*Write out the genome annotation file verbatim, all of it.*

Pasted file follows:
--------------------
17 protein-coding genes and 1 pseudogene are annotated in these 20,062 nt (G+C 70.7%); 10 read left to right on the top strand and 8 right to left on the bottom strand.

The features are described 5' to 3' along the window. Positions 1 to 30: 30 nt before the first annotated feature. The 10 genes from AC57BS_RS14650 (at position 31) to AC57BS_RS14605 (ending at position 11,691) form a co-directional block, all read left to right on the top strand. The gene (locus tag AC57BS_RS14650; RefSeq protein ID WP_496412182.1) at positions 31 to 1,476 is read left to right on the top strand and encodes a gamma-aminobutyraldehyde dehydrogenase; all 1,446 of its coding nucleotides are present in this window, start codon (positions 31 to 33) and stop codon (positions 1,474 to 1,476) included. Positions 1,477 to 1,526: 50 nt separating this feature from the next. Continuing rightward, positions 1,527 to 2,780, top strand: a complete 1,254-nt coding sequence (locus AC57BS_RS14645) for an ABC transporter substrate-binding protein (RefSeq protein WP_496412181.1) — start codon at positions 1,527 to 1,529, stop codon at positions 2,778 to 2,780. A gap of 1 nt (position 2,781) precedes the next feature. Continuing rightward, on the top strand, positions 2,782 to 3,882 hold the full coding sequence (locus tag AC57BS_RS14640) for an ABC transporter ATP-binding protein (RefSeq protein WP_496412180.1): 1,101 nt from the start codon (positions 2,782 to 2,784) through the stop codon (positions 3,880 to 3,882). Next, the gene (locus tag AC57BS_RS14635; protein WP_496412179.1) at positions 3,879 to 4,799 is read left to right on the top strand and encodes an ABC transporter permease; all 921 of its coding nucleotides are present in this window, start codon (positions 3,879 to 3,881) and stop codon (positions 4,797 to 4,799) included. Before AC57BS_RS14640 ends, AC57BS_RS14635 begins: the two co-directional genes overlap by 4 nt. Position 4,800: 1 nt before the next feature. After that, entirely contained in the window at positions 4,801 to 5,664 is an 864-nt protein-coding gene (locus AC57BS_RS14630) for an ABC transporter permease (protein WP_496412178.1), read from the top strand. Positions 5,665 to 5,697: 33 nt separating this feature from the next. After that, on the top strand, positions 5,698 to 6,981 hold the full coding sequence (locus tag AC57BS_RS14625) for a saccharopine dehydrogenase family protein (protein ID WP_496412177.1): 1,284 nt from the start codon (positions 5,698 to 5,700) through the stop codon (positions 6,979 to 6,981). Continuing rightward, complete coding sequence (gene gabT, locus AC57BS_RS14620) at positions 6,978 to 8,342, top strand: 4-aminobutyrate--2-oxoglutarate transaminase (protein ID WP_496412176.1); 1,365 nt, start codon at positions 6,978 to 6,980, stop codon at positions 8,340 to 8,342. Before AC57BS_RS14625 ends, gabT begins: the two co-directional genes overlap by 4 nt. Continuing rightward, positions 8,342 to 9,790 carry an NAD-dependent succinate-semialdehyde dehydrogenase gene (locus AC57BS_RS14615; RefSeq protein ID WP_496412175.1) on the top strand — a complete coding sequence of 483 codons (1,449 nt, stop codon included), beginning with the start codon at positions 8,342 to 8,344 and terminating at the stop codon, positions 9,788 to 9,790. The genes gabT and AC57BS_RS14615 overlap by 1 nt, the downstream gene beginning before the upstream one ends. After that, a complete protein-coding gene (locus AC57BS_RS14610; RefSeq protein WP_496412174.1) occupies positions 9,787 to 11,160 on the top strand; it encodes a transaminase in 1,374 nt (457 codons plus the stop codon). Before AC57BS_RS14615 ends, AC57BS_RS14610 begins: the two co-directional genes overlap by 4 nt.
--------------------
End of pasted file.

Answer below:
17 protein-coding genes and 1 pseudogene are annotated in these 20,062 nt (G+C 70.7%); 10 read left to right on the top strand and 8 right to left on the bottom strand.

The features are described 5' to 3' along the window. Positions 1 to 30: 30 nt before the first annotated feature. The 10 genes from AC57BS_RS14650 (at position 31) to AC57BS_RS14605 (ending at position 11,691) form a co-directional block, all read left to right on the top strand. The gene (locus tag AC57BS_RS14650; RefSeq protein ID WP_496412182.1) at positions 31 to 1,476 is read left to right on the top strand and encodes a gamma-aminobutyraldehyde dehydrogenase; all 1,446 of its coding nucleotides are present in this window, start codon (positions 31 to 33) and stop codon (positions 1,474 to 1,476) included. Positions 1,477 to 1,526: 50 nt separating this feature from the next. Continuing rightward, positions 1,527 to 2,780, top strand: a complete 1,254-nt coding sequence (locus AC57BS_RS14645) for an ABC transporter substrate-binding protein (RefSeq protein WP_496412181.1) — start codon at positions 1,527 to 1,529, stop codon at positions 2,778 to 2,780. A gap of 1 nt (position 2,781) precedes the next feature. Continuing rightward, on the top strand, positions 2,782 to 3,882 hold the full coding sequence (locus tag AC57BS_RS14640) for an ABC transporter ATP-binding protein (RefSeq protein WP_496412180.1): 1,101 nt from the start codon (positions 2,782 to 2,784) through the stop codon (positions 3,880 to 3,882). Next, the gene (locus tag AC57BS_RS14635; protein WP_496412179.1) at positions 3,879 to 4,799 is read left to right on the top strand and encodes an ABC transporter permease; all 921 of its coding nucleotides are present in this window, start codon (positions 3,879 to 3,881) and stop codon (positions 4,797 to 4,799) included. Before AC57BS_RS14640 ends, AC57BS_RS14635 begins: the two co-directional genes overlap by 4 nt. Position 4,800: 1 nt before the next feature. After that, entirely contained in the window at positions 4,801 to 5,664 is an 864-nt protein-coding gene (locus AC57BS_RS14630) for an ABC transporter permease (protein WP_496412178.1), read from the top strand. Positions 5,665 to 5,697: 33 nt separating this feature from the next. After that, on the top strand, positions 5,698 to 6,981 hold the full coding sequence (locus tag AC57BS_RS14625) for a saccharopine dehydrogenase family protein (protein ID WP_496412177.1): 1,284 nt from the start codon (positions 5,698 to 5,700) through the stop codon (positions 6,979 to 6,981). Continuing rightward, complete coding sequence (gene gabT, locus AC57BS_RS14620) at positions 6,978 to 8,342, top strand: 4-aminobutyrate--2-oxoglutarate transaminase (protein ID WP_496412176.1); 1,365 nt, start codon at positions 6,978 to 6,980, stop codon at positions 8,340 to 8,342. Before AC57BS_RS14625 ends, gabT begins: the two co-directional genes overlap by 4 nt. Continuing rightward, positions 8,342 to 9,790 carry an NAD-dependent succinate-semialdehyde dehydrogenase gene (locus AC57BS_RS14615; RefSeq protein ID WP_496412175.1) on the top strand — a complete coding sequence of 483 codons (1,449 nt, stop codon included), beginning with the start codon at positions 8,342 to 8,344 and terminating at the stop codon, positions 9,788 to 9,790. The genes gabT and AC57BS_RS14615 overlap by 1 nt, the downstream gene beginning before the upstream one ends. After that, a complete protein-coding gene (locus AC57BS_RS14610; RefSeq protein WP_496412174.1) occupies positions 9,787 to 11,160 on the top strand; it encodes a transaminase in 1,374 nt (457 codons plus the stop codon). Before AC57BS_RS14615 ends, AC57BS_RS14610 begins: the two co-directional genes overlap by 4 nt.